Help! And it’s the same story with football officials. They use a slightly modified phrase book that is no less perfect for hiding behind. If a change of coach seems inevitable after a 5-nil rout, the situation on the ground has always got to be re-assessed. If a new player’s about to get signed up, it’s certainly an exciting draft prospect, but still a work in progress and progress reports are forthcoming. In any case, they need to play their cards close to their chest in the market because they’ve been dealt a different financial hand. They certainly won’t go out on a limb. Once the player has signed on, managers talk about how they pulled all the stops to get him and now they’re over the moon that the transfer came through at the end of day. They’d never broken off contact. The player himself didn’t have to think twice when they popped the question and always wants to go the next step. But whether that washes with the coach is another matter, because he demands the basic virtues, the results are the only thing that counts and weekends are for implementation of the tools we give the boys.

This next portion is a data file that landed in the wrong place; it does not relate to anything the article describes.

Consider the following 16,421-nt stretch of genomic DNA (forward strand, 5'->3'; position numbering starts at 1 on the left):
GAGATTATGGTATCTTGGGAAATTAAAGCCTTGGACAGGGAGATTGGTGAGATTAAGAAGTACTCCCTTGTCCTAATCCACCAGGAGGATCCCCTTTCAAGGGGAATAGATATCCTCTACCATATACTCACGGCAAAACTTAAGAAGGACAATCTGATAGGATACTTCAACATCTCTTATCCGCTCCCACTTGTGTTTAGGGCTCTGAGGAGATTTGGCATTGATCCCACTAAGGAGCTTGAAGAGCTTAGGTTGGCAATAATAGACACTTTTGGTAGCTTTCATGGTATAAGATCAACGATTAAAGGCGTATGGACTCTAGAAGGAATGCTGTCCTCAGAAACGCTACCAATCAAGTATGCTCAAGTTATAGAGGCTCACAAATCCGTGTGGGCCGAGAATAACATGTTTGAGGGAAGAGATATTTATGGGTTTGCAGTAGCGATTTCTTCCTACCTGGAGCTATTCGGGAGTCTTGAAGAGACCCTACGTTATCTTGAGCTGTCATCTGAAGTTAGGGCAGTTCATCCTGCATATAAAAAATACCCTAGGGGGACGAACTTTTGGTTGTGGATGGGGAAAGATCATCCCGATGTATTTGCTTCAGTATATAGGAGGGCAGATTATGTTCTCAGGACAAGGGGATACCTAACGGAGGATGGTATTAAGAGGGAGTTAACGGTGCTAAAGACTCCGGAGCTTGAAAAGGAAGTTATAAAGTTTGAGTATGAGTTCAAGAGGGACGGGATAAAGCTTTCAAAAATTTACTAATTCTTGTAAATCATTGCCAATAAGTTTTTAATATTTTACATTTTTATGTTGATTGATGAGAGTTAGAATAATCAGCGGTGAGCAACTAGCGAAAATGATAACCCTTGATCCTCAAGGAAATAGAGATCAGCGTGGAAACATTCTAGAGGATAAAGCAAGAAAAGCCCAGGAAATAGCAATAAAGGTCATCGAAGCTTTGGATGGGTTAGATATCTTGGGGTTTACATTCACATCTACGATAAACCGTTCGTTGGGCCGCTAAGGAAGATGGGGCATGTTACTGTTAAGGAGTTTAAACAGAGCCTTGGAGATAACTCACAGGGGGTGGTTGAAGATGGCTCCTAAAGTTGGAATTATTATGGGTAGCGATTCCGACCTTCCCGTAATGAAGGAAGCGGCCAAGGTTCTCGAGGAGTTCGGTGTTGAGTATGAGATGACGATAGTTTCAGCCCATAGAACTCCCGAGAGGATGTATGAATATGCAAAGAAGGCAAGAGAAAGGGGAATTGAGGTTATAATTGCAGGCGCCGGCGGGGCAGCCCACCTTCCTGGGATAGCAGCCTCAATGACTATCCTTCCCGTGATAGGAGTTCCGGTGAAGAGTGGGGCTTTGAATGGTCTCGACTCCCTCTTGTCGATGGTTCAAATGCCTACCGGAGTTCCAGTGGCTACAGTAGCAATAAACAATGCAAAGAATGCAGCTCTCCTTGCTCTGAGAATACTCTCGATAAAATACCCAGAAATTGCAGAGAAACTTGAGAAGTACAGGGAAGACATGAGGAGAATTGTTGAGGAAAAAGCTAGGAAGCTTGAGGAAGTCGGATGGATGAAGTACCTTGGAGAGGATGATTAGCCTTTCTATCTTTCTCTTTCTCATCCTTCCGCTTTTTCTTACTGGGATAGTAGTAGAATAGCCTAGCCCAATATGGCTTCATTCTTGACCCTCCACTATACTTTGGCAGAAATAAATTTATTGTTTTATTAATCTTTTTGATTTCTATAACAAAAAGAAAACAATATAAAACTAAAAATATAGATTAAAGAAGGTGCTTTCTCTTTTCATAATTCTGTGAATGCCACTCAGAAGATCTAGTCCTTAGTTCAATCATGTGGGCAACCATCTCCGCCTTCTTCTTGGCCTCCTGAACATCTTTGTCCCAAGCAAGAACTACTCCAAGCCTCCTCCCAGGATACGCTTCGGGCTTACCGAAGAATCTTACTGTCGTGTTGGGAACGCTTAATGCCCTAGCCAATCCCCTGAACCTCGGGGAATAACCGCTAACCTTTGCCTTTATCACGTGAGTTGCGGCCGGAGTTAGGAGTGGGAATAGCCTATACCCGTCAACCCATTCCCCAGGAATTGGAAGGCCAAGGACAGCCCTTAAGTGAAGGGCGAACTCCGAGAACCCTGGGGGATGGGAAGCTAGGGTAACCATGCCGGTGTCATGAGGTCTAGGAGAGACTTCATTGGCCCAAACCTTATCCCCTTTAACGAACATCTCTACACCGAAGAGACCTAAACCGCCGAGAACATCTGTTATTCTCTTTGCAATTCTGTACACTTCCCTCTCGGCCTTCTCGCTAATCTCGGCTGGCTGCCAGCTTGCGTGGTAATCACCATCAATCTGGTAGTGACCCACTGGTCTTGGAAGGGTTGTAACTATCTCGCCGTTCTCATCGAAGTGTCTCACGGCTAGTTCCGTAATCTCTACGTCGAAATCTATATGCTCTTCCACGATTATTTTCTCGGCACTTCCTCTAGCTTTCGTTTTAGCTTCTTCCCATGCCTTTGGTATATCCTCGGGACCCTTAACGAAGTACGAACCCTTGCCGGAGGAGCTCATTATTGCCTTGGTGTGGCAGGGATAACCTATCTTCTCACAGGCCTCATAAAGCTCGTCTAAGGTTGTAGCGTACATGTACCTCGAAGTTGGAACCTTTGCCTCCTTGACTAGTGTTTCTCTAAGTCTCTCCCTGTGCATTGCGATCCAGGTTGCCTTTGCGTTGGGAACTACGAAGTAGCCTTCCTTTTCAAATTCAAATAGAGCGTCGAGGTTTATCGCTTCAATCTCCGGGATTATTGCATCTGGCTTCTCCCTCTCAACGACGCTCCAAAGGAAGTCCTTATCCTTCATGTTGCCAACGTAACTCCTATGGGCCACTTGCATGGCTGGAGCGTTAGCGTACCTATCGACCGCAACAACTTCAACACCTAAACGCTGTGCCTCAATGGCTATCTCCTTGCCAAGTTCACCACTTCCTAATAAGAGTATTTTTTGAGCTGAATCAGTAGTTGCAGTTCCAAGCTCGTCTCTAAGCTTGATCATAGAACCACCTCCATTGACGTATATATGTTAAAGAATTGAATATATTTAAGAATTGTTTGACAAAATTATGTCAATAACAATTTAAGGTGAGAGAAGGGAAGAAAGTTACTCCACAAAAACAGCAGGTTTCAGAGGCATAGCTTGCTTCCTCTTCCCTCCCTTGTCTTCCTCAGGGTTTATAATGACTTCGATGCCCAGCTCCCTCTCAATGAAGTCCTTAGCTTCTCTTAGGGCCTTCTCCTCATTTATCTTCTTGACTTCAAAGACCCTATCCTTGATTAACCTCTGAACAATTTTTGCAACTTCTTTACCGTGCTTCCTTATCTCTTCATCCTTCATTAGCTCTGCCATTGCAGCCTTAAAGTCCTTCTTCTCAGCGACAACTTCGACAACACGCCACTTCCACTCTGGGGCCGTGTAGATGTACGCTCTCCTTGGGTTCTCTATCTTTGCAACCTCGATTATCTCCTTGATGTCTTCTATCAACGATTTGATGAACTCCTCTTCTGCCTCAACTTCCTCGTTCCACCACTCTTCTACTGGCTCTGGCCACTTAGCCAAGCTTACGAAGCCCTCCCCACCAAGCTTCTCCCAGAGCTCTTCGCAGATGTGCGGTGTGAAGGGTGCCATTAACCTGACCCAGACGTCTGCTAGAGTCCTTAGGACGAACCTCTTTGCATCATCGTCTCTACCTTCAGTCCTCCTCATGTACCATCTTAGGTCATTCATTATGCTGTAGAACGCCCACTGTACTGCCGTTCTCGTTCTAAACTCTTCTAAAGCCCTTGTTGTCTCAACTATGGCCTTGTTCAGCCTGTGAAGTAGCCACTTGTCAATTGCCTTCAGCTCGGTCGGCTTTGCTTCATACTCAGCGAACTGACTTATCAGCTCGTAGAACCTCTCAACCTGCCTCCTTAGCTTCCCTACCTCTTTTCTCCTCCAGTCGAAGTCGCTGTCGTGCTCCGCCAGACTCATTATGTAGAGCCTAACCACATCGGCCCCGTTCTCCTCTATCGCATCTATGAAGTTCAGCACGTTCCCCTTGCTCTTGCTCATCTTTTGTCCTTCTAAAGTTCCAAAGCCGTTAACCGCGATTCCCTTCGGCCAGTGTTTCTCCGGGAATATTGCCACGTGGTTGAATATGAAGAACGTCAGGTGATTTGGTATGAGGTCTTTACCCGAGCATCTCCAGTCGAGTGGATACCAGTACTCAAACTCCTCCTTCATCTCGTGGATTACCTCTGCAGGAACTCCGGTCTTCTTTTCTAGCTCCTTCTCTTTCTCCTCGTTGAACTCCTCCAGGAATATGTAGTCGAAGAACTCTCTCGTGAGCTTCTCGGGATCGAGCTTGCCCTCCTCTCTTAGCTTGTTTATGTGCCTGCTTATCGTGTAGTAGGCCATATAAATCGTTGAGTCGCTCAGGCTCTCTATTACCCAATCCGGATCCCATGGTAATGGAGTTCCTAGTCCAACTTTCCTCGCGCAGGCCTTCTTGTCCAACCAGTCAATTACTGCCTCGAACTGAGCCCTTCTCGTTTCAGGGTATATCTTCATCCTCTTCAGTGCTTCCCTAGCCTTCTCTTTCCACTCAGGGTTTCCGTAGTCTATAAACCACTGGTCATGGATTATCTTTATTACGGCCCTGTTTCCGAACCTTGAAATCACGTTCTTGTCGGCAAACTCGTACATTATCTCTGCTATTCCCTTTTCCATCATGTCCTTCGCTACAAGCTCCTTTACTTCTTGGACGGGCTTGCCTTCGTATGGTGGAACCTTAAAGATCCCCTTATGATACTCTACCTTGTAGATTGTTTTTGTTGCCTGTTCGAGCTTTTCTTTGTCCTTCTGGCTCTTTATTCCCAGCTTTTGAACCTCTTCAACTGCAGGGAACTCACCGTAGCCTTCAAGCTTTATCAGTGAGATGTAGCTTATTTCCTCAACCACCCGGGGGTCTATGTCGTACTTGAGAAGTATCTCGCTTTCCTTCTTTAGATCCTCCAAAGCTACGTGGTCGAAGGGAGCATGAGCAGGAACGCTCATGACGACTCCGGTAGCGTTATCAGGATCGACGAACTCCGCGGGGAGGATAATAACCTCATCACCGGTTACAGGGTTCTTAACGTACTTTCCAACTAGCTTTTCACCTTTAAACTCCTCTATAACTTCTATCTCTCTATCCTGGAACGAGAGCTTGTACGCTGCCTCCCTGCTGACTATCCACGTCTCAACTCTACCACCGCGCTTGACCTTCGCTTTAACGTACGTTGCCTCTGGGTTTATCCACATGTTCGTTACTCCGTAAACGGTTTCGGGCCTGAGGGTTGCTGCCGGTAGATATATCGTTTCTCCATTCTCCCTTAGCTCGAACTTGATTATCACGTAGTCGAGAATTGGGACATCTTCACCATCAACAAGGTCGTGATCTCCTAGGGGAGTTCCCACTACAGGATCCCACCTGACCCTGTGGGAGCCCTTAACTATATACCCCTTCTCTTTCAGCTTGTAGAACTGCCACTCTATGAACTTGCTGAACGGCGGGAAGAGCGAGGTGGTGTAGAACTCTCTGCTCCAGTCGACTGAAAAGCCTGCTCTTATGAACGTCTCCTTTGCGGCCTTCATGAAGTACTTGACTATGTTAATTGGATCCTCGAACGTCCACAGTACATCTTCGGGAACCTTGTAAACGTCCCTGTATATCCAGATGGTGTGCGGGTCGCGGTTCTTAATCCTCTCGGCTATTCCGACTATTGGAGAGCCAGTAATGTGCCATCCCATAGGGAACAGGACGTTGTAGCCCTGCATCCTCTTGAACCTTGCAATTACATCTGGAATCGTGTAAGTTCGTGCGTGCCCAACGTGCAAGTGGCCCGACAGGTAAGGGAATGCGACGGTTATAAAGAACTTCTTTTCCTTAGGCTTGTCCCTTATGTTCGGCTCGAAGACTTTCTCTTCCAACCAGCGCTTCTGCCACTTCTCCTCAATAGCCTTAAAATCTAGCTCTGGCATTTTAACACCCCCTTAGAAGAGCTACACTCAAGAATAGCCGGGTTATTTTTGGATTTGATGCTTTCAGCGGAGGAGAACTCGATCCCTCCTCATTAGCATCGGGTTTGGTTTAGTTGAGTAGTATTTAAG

What in the world does it mean?

All these expressions can mean everything or nothing, but never what the players, coaches and managers are actually thinking. That’s something we rarely, if ever, find out. Thanks to these ever-ready ready-made phrases, the players, coaches and managers are in the comfortable position of not having to really say a thing because they can say something about everything. As though they had a master key that fits all locks, a passe-partout for every football-related situation. The lowest common semantic denominator, into which anything meaningful can be broken. You could make a dictionary of these hackneyed verbal formulae: The German Football Phrasebook.
  • We’re taking stock of the situation means: on Monday we kick the idiot out.
  • I didn’t have to think twice when they popped the question: i.e. frankly, I had to Google the club first.
  • I think from one match to the next: stop bugging me with your questions.
  • I intend to keep my shoulder to the wheel so as to give the team a leg-up: hmm, did I turn off the stove off before I left home?